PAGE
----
“Be Kind for Everyone You Meet is Fighting a Great Battle.”–Plato
One of my favorite quotes because of its absolute truth. Humans are resilient and have a natural ability to shove whatever battle they fight underneath their very surface. You never know. So be kind. End of story.
I've bared my soul on this blog for over four years. I've admitted my fears- both logical and illogical. I've admitted I don't know what I am doing. I know having you in the first place was a gift I probably took for granted before I even had that positive pregnancy test. So these words and stories and experiences and humor and heartache have all been true. I'm about to write about one of the worst? hardest? humbling? experiences I've had as a mother yet.
There are fewer places more sacred to you than daycare. You've been a fulltimer since you were 10 weeks old. You love everything about it- the Daycare Lady and her children, and her ancient dog. You love all the other kids who have come and gone. You still talk incessantly about G., your little dude friend you made when you were five months old. You two are tight! You love the routine, safety, and reign of daycare and we do too. We struck gold with that place.
Yesterday, you got in trouble for misbehavior. Honestly, you're four and it happens more and more. I know you are emotional and stubborn and dramatic and sassy and an only child who struggles to share. As your mother, I can list your shortcomings in a paragraph. I love you, but you have your ... things that I don't love. That's humanity. I have things your Dad doesn't love, and vise-versa. Doesn't make us less of people, and we try to not let those particular characteristics define us.
But yesterday's misbehavior was new for you. We were actually mean to one of your friends. Intentionally, unrelenting mean. I won't go into specifics because they don't matter. You were mean. You upset your friend, made her cry, upset your Daycare Lady and your parents. My eyes burn still, as I write this. I was stoic at pickup yesterday, calm. I drove you home, music louder than necessary. I was calm on the outside while a storm brewed on the inside. I didn't know what to do with you- because this incident was one of the biggest our family had faced yet and I didn't want to mess up how I handled it. I called you emotional and stubborn and dramatic; where do you think you got those genes? I didn't want to say or do something to you I would regret. So as you wailed all the way home, the gravity of what you were about to face (telling your Dad; every girl's worst nightmare, and not doing anything fun that night) sinking in. When we got home, I simply sent you to your room.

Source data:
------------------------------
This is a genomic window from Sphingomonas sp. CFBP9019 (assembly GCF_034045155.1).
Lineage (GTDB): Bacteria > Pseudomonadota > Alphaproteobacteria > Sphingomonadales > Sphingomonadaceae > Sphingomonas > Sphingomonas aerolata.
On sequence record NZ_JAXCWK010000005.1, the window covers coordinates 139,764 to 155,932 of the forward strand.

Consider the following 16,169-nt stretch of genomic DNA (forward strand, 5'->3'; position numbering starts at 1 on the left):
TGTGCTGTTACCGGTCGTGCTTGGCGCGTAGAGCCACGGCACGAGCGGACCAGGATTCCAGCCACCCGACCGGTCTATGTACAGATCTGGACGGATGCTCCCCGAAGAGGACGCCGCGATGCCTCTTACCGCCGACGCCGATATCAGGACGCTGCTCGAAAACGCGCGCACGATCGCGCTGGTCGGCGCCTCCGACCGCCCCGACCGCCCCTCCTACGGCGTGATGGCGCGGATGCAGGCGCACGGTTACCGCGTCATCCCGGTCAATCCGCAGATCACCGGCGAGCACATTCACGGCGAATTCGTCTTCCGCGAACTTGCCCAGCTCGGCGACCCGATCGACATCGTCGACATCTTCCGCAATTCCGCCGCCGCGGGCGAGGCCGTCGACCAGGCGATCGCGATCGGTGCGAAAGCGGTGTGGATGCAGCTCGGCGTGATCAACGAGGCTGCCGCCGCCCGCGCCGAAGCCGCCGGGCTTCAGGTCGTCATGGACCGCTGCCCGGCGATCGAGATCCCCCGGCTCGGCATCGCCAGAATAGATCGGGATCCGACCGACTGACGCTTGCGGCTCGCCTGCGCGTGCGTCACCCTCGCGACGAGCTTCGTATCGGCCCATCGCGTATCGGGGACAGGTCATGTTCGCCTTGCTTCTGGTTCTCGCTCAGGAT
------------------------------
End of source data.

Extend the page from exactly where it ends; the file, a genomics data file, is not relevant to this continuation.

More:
For two hours.
Sounds harsh. It probably was. But- you were in the comfort of your room with 456 toys, books, outfits to try on, your radio, NaNa, and big bed. You weren't struggling for survival.
I waited for the Dad to get home by doing the thing I do when I am anxious- cleaning. I clean or bake when I need something to do with my mind and hands. Music loud, mind racing, I tried to get a grip on my brain and heart. When Daddy walked in the entryway, I greeted him by bursting into tears.
Emotional. Told you.
I tearfully recounted what happened in your day. How you acted. How you might have earned a tiny stigma of being a mean kid. That is my greatest fear, that somehow lil' dude, you'll walk out of this house thinking you're better than anyone else and treating others just like you believe it. I kept wiping my eyes saying how surprised everyone was- your friend, her parents (I assume), Daycare Lady, us. I never imagined getting that report on you.
Daddy spent his time with you behind closed doors- being calm, big-hearted, and rational as he always is. I just know that 15 minutes later you came out still crying as you apologized to me. Sobbing, you said you were sorry and knew why it was wrong. You vowed to make your friend some mail to apologize and reiterated what Daddy asked you ... would you ever want to be treated that way? The answer is no, every single time. No.
You and I have had discussions at parks, diners, and Target as you witnessed firsthand the different ways people can be. Yes, people wear robes and capes and turbans. Yes, people are in wheelchairs, walk with canes, and talk with their hands. Yes, boys wear makeup and girls shaved heads. Anything goes in this grand world, and your only role in it is to be respectful. As your preschool teacher told you all year, you don't have to be friends with everyone. Just kind and respectful.
The greatest battle there is.